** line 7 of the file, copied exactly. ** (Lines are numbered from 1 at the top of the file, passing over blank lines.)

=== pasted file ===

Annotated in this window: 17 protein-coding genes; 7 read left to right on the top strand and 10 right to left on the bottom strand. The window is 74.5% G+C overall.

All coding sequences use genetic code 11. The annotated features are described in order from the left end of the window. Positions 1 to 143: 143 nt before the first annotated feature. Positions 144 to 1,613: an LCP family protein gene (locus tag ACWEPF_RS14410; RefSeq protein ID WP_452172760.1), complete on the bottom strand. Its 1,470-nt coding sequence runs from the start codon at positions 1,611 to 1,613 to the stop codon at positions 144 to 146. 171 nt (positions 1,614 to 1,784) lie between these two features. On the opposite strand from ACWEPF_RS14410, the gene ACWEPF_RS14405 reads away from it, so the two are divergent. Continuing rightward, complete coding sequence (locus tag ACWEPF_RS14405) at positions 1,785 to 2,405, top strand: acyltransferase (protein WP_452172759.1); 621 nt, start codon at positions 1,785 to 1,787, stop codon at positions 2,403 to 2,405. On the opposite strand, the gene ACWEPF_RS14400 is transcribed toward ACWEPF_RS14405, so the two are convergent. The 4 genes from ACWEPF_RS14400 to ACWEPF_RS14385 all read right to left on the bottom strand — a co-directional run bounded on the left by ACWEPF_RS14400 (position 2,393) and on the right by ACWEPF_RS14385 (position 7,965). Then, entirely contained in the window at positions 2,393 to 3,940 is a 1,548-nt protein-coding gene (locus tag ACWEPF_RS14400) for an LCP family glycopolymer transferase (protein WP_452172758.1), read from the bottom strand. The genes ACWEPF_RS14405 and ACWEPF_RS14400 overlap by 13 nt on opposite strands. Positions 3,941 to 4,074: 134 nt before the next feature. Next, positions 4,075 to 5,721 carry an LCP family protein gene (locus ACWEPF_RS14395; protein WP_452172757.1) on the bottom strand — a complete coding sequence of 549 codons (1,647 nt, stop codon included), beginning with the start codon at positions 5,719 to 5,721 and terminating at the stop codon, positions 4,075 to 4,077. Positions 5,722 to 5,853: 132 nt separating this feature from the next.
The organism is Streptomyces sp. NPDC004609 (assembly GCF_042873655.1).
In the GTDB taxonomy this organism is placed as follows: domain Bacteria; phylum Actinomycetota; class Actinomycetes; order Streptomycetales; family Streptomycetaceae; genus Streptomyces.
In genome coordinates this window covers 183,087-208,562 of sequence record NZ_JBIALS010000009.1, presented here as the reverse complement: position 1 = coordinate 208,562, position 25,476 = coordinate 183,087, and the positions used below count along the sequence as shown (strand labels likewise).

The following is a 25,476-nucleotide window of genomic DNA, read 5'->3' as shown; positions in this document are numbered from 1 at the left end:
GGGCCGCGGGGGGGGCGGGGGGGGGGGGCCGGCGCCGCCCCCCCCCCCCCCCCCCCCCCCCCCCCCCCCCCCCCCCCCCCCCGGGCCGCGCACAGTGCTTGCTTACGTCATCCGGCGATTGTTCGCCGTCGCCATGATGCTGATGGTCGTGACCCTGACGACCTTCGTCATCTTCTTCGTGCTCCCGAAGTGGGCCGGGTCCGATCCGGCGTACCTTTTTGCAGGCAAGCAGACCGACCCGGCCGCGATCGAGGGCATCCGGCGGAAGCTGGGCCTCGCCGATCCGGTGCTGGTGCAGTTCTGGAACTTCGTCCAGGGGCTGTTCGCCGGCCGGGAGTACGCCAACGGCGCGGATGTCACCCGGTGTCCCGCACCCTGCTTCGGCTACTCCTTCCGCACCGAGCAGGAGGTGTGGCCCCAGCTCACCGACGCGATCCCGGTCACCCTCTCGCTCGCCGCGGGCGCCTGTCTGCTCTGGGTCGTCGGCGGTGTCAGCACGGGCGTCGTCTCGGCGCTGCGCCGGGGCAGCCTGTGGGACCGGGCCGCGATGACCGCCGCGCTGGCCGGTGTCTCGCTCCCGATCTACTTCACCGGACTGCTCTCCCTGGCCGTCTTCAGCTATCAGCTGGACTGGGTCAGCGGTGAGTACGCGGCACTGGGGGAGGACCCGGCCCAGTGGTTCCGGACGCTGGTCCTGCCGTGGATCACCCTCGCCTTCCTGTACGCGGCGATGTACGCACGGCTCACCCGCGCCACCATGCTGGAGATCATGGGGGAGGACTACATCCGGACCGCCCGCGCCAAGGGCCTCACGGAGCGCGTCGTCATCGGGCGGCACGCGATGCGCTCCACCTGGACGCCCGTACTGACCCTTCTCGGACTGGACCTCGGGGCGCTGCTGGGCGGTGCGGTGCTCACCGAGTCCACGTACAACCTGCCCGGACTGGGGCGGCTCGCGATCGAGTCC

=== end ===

GGGCCGCGGGGGGGGCGGGGGGGGGGGGCCGGCGCCGCCCCCCCCCCCCCCCCCCCCCCCCCCCCCCCCCCCCCCCCCCCCCGGGCCGCGCACAGTGCTTGCTTACGTCATCCGGCGATTGTTCGCCGTCGCCATGATGCTGATGGTCGTGACCCTGACGACCTTCGTCATCTTCTTCGTGCTCCCGAAGTGGGCCGGGTCCGATCCGGCGTACCTTTTTGCAGGCAAGCAGACCGACCCGGCCGCGATCGAGGGCATCCGGCGGAAGCTGGGCCTCGCCGATCCGGTGCTGGTGCAGTTCTGGAACTTCGTCCAGGGGCTGTTCGCCGGCCGGGAGTACGCCAACGGCGCGGATGTCACCCGGTGTCCCGCACCCTGCTTCGGCTACTCCTTCCGCACCGAGCAGGAGGTGTGGCCCCAGCTCACCGACGCGATCCCGGTCACCCTCTCGCTCGCCGCGGGCGCCTGTCTGCTCTGGGTCGTCGGCGGTGTCAGCACGGGCGTCGTCTCGGCGCTGCGCCGGGGCAGCCTGTGGGACCGGGCCGCGATGACCGCCGCGCTGGCCGGTGTCTCGCTCCCGATCTACTTCACCGGACTGCTCTCCCTGGCCGTCTTCAGCTATCAGCTGGACTGGGTCAGCGGTGAGTACGCGGCACTGGGGGAGGACCCGGCCCAGTGGTTCCGGACGCTGGTCCTGCCGTGGATCACCCTCGCCTTCCTGTACGCGGCGATGTACGCACGGCTCACCCGCGCCACCATGCTGGAGATCATGGGGGAGGACTACATCCGGACCGCCCGCGCCAAGGGCCTCACGGAGCGCGTCGTCATCGGGCGGCACGCGATGCGCTCCACCTGGACGCCCGTACTGACCCTTCTCGGACTGGACCTCGGGGCGCTGCTGGGCGGTGCGGTGCTCACCGAGTCCACGTACAACCTGCCCGGACTGGGGCGGCTCGCGATCGAGTCC